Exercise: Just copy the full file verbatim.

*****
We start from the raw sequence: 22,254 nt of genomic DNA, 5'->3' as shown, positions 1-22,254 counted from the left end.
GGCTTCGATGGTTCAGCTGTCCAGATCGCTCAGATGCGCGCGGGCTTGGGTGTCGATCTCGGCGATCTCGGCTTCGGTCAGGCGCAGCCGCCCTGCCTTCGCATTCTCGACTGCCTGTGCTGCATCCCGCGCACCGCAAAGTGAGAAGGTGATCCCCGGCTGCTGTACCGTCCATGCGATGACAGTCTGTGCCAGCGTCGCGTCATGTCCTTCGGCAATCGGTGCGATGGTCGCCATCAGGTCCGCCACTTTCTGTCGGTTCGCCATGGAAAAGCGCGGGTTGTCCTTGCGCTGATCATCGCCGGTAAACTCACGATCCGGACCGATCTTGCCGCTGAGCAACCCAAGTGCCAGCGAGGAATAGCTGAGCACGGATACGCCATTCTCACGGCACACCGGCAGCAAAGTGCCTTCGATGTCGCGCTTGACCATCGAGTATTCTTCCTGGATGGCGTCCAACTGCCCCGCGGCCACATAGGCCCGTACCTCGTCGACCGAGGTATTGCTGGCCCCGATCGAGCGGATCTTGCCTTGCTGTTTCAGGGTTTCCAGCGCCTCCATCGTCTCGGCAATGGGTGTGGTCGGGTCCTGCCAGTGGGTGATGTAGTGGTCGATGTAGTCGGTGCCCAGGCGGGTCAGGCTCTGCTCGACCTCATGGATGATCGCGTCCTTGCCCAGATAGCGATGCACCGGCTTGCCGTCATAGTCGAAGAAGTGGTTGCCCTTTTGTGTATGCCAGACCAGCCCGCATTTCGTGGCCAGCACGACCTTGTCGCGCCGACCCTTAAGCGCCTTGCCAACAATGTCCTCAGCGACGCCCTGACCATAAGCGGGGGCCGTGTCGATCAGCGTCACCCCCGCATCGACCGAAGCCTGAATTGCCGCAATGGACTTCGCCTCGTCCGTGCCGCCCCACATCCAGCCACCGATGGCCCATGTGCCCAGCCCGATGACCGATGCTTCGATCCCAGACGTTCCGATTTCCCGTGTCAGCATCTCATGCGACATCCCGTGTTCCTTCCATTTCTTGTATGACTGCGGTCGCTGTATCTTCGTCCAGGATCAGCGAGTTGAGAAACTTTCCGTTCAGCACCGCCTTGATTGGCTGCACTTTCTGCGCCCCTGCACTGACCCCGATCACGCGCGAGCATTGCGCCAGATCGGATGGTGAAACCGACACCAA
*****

We start from the raw sequence: 22,254 nt of genomic DNA, 5'->3' as shown, positions 1-22,254 counted from the left end.
GGCTTCGATGGTTCAGCTGTCCAGATCGCTCAGATGCGCGCGGGCTTGGGTGTCGATCTCGGCGATCTCGGCTTCGGTCAGGCGCAGCCGCCCTGCCTTCGCATTCTCGACTGCCTGTGCTGCATCCCGCGCACCGCAAAGTGAGAAGGTGATCCCCGGCTGCTGTACCGTCCATGCGATGACAGTCTGTGCCAGCGTCGCGTCATGTCCTTCGGCAATCGGTGCGATGGTCGCCATCAGGTCCGCCACTTTCTGTCGGTTCGCCATGGAAAAGCGCGGGTTGTCCTTGCGCTGATCATCGCCGGTAAACTCACGATCCGGACCGATCTTGCCGCTGAGCAACCCAAGTGCCAGCGAGGAATAGCTGAGCACGGATACGCCATTCTCACGGCACACCGGCAGCAAAGTGCCTTCGATGTCGCGCTTGACCATCGAGTATTCTTCCTGGATGGCGTCCAACTGCCCCGCGGCCACATAGGCCCGTACCTCGTCGACCGAGGTATTGCTGGCCCCGATCGAGCGGATCTTGCCTTGCTGTTTCAGGGTTTCCAGCGCCTCCATCGTCTCGGCAATGGGTGTGGTCGGGTCCTGCCAGTGGGTGATGTAGTGGTCGATGTAGTCGGTGCCCAGGCGGGTCAGGCTCTGCTCGACCTCATGGATGATCGCGTCCTTGCCCAGATAGCGATGCACCGGCTTGCCGTCATAGTCGAAGAAGTGGTTGCCCTTTTGTGTATGCCAGACCAGCCCGCATTTCGTGGCCAGCACGACCTTGTCGCGCCGACCCTTAAGCGCCTTGCCAACAATGTCCTCAGCGACGCCCTGACCATAAGCGGGGGCCGTGTCGATCAGCGTCACCCCCGCATCGACCGAAGCCTGAATTGCCGCAATGGACTTCGCCTCGTCCGTGCCGCCCCACATCCAGCCACCGATGGCCCATGTGCCCAGCCCGATGACCGATGCTTCGATCCCAGACGTTCCGATTTCCCGTGTCAGCATCTCATGCGACATCCCGTGTTCCTTCCATTTCTTGTATGACTGCGGTCGCTGTATCTTCGTCCAGGATCAGCGAGTTGAGAAACTTTCCGTTCAGCACCGCCTTGATTGGCTGCACTTTCTGCGCCCCTGCACTGACCCCGATCACGCGCGAGCATTGCGCCAGATCGGATGGTGAAACCGACACCAA